Police and pharmacists in St. Bernard Parish are concerned about an increase in armed robberies, like those in other parts of the country, as users attempt to obtain the drug. Police in St. Bernard Parish reported a 60 percent increase in burglaries in the early months of 2001.

Man Booked in Burglary at Pharmacy

A Pearl River man cut a hole in a Slidell pharmacy's roof, climbed through, stuffed a pillowcase with cash and drugs, and led police on a brief chase before being arrested. The man was booked with stealing 9,000 pills from the pharmacy. Police found a pillowcase filled with cash and 18 bottles containing 7,000 pills including Soma, a powerful muscle relaxant, methadone, lithium, and OxyContin.

Police said the man was a suspect in a November burglary at a Covington pharmacy in which someone cut a hole in the roof and stole 5,000 OxyContin pills.

Source: The New Orleans Times-Picayune, 5 December 2000.

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Liquid Bars (Prescription Cough Syrup Containing Hydrocodeine)

"Liquid Bars" or simply "Bars," a drug that is formulated by mixing prescription cough syrup containing hydrocodone with cola or juice, is becoming increasingly popular in some parts of Louisiana, primarily in the area surrounding Alexandria. The drug acts as a depressant and is often used in conjunction with marijuana or alcohol because, from the user's perspective, the effects complement each other. Forensic chemists report most of the Liquid Bars they have encountered have been created by mixing a drink, usually a presweetened grape drink, with Tussionex, a prescription cough syrup containing hydrocodone. Although police report encountering the drug as far back as 1993, it has grown more popular of late because it has been featured in pop culture including rap songs and videos. In the past, a baby bottle was the preferred container to use while "sipping" Liquid Bars, although recently, police report users prefer to use a juice or cola bottle because it attracts less attention. Tussionex sells for approximately $14 an ounce with a legitimate prescription while police report it is bringing approximately $30-$40 per ounce on the street. Police report that many users in Alexandria obtain Tussionex by going to Houston where they allege several doctors are running so called "pill mills," or in this case "cough-syrup mills."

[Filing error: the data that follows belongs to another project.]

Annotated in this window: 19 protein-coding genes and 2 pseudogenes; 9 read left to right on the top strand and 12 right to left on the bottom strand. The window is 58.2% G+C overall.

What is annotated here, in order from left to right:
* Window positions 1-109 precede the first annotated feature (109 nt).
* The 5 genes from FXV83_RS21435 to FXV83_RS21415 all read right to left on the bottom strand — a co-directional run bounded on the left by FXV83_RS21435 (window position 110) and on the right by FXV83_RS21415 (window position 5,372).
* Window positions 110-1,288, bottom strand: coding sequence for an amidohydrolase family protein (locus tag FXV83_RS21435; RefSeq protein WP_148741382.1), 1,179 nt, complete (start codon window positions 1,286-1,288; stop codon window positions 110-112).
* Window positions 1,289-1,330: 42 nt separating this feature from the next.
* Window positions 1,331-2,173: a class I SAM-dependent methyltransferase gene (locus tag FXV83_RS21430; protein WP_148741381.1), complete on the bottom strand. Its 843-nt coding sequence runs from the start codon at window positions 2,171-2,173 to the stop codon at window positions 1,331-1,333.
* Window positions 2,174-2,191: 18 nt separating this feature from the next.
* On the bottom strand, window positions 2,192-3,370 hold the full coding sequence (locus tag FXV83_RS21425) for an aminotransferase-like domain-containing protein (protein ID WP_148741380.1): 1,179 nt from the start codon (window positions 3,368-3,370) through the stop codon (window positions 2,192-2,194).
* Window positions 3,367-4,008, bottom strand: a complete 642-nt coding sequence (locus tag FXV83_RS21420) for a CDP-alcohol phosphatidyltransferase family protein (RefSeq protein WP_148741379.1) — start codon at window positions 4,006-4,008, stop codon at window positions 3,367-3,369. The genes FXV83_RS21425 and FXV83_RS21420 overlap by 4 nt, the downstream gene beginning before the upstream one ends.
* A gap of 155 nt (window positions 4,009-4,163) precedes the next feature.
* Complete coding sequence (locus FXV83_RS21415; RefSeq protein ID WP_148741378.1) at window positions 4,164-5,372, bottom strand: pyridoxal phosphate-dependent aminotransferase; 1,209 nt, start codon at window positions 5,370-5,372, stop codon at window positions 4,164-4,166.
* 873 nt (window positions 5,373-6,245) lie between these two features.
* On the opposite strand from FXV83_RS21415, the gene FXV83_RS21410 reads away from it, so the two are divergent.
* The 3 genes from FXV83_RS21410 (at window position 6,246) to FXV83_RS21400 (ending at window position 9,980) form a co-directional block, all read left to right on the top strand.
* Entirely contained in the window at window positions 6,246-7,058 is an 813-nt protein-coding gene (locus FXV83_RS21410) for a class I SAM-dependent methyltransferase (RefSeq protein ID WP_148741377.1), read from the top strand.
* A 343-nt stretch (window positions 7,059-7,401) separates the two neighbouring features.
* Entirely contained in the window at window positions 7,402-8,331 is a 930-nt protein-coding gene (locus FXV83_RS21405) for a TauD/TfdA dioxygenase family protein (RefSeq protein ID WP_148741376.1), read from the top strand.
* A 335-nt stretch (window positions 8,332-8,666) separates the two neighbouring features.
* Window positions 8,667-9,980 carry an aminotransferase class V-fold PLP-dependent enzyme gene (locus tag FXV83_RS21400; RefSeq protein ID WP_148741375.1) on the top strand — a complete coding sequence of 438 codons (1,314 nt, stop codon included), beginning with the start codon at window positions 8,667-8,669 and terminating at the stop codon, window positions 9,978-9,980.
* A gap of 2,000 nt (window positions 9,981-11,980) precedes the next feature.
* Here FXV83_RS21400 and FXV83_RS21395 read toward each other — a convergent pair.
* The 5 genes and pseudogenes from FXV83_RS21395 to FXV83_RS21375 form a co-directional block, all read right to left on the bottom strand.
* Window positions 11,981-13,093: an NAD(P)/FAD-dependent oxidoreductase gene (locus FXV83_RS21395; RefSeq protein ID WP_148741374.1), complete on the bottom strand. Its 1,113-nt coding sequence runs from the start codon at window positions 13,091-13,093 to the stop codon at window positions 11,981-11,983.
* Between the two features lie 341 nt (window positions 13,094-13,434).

Other Commonly Diverted Pharmaceuticals

There are several other commonly diverted pharmaceuticals that are abused at high levels throughout Louisiana. Soma (carisoprodol), a powerful muscle relaxant, is one of the most common. Others pharmaceuticals include Xanax, Vicodin, Lorcet, Dilaudid, and Darvocet, all powerful pain relievers. Also popular are Valium and Codeine.